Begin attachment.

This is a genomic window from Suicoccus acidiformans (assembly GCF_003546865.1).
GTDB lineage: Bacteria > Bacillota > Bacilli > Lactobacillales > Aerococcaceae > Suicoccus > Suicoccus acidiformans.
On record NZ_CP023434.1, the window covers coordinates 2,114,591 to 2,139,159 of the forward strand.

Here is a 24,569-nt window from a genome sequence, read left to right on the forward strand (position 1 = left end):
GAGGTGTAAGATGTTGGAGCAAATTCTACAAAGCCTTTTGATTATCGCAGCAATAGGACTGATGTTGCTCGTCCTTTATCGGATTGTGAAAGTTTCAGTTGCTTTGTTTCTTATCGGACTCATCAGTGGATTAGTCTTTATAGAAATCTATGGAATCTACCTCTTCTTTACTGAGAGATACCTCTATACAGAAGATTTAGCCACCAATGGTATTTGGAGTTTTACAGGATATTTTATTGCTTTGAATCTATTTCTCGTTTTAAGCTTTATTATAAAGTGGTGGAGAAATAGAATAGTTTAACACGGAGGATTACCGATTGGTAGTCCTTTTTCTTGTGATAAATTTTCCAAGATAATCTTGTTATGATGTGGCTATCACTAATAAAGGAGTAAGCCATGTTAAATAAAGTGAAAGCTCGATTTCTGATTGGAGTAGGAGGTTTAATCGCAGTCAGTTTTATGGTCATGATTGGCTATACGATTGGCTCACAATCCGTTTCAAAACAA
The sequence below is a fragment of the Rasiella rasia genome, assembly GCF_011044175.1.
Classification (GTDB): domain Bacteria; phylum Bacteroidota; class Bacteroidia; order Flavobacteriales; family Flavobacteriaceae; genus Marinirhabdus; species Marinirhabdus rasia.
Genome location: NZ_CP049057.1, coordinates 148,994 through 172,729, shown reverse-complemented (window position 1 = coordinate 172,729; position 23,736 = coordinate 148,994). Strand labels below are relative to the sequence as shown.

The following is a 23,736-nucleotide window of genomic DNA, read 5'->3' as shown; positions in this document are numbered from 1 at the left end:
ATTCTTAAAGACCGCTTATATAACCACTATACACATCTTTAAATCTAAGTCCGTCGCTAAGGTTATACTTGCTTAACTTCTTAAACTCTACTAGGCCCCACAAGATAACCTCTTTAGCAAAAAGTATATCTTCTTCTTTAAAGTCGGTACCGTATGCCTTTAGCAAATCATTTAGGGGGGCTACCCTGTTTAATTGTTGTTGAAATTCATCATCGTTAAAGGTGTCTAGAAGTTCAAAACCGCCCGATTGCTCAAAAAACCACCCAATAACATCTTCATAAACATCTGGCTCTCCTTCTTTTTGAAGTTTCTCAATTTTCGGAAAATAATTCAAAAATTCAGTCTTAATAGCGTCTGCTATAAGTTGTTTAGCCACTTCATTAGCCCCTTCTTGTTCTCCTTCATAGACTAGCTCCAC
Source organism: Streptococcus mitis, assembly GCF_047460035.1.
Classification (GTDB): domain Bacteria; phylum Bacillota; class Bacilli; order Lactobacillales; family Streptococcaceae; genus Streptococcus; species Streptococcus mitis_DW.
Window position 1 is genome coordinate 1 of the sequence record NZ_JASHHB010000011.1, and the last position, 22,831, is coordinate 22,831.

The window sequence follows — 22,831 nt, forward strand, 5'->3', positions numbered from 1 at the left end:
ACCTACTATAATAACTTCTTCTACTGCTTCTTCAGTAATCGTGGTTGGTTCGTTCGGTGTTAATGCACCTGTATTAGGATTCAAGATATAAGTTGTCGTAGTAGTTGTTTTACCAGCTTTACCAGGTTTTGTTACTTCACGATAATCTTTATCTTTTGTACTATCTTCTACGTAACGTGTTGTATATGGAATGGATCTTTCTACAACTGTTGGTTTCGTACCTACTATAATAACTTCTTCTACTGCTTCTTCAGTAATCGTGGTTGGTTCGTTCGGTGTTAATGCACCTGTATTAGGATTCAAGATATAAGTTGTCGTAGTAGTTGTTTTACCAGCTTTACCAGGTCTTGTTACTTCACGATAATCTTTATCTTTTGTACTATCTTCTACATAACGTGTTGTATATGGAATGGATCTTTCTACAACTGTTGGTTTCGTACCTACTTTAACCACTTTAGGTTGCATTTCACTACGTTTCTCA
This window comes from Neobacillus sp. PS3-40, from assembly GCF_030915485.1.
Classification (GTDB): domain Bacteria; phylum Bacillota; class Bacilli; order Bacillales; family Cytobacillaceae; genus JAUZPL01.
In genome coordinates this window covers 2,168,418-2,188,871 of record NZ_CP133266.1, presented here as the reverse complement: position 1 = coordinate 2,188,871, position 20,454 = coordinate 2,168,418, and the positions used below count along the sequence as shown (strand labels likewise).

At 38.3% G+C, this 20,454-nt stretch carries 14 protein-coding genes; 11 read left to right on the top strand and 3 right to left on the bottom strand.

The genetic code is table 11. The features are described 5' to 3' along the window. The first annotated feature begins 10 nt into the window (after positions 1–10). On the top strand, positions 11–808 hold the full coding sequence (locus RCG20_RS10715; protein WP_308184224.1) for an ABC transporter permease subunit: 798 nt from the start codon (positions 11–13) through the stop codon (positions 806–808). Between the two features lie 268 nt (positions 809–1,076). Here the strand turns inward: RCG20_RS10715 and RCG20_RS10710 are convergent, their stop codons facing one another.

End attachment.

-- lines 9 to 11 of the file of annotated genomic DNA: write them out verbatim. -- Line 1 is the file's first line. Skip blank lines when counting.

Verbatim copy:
The following is a 23,736-nucleotide window of genomic DNA, read 5'->3' as shown; positions in this document are numbered from 1 at the left end:
ATTCTTAAAGACCGCTTATATAACCACTATACACATCTTTAAATCTAAGTCCGTCGCTAAGGTTATACTTGCTTAACTTCTTAAACTCTACTAGGCCCCACAAGATAACCTCTTTAGCAAAAAGTATATCTTCTTCTTTAAAGTCGGTACCGTATGCCTTTAGCAAATCATTTAGGGGGGCTACCCTGTTTAATTGTTGTTGAAATTCATCATCGTTAAAGGTGTCTAGAAGTTCAAAACCGCCCGATTGCTCAAAAAACCACCCAATAACATCTTCATAAACATCTGGCTCTCCTTCTTTTTGAAGTTTCTCAATTTTCGGAAAATAATTCAAAAATTCAGTCTTAATAGCGTCTGCTATAAGTTGTTTAGCCACTTCATTAGCCCCTTCTTGTTCTCCTTCATAGACTAGCTCCAC
Source organism: Streptococcus mitis, assembly GCF_047460035.1.